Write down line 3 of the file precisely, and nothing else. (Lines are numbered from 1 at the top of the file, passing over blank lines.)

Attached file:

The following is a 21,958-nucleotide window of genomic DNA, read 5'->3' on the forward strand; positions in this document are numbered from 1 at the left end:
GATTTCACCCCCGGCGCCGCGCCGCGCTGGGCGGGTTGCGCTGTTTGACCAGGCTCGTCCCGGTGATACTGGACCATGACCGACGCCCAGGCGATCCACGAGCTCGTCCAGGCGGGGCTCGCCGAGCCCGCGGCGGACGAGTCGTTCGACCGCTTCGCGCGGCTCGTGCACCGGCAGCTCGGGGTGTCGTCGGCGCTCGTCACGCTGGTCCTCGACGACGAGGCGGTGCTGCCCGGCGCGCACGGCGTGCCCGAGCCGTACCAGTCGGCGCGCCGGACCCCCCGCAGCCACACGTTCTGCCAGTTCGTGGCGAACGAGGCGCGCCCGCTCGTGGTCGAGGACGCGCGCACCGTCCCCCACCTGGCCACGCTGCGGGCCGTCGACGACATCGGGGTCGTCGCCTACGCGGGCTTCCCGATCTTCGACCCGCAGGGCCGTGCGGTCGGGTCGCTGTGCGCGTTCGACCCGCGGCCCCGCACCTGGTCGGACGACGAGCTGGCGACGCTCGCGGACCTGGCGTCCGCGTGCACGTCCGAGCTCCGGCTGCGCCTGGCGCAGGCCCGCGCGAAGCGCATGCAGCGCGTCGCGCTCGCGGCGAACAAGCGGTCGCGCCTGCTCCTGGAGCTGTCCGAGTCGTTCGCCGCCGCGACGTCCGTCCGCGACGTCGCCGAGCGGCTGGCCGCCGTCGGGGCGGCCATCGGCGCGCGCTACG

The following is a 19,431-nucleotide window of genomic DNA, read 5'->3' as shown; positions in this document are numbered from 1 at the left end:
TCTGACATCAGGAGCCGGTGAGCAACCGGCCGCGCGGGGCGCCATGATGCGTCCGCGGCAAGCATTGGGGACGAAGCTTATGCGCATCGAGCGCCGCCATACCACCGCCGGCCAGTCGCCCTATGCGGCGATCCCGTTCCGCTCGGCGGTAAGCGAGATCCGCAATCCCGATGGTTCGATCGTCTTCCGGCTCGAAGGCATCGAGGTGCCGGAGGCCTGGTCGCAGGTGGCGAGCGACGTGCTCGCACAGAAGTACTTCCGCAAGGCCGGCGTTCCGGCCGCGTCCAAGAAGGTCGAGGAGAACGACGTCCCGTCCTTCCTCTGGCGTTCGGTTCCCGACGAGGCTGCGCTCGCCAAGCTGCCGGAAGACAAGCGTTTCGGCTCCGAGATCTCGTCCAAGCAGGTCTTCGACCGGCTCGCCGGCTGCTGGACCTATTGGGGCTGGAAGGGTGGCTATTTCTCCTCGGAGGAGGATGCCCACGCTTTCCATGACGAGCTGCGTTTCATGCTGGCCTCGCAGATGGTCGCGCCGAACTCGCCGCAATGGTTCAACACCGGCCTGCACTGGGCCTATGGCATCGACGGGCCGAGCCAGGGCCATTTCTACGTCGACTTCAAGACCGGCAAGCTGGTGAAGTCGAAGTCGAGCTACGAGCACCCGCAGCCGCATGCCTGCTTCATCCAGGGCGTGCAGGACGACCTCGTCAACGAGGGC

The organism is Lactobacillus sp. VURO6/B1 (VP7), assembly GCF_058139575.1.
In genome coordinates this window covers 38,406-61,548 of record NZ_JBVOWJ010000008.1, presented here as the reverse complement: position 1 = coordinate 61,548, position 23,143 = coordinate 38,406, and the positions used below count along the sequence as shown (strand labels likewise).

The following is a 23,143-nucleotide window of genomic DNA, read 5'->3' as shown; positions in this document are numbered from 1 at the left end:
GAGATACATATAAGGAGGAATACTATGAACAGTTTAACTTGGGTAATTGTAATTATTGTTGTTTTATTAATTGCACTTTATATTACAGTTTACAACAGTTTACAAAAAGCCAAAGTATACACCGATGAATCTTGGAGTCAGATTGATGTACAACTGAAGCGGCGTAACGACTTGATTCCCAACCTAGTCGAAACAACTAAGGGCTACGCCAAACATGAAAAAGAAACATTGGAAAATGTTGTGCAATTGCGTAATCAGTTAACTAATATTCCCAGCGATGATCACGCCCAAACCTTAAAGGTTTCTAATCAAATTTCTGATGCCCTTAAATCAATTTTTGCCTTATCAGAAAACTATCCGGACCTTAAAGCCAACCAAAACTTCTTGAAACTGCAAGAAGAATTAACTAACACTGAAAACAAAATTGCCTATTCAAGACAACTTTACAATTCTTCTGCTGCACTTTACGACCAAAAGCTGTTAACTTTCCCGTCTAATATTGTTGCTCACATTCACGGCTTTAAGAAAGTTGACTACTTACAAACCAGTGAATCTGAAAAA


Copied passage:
The following is a 19,431-nucleotide window of genomic DNA, read 5'->3' as shown; positions in this document are numbered from 1 at the left end: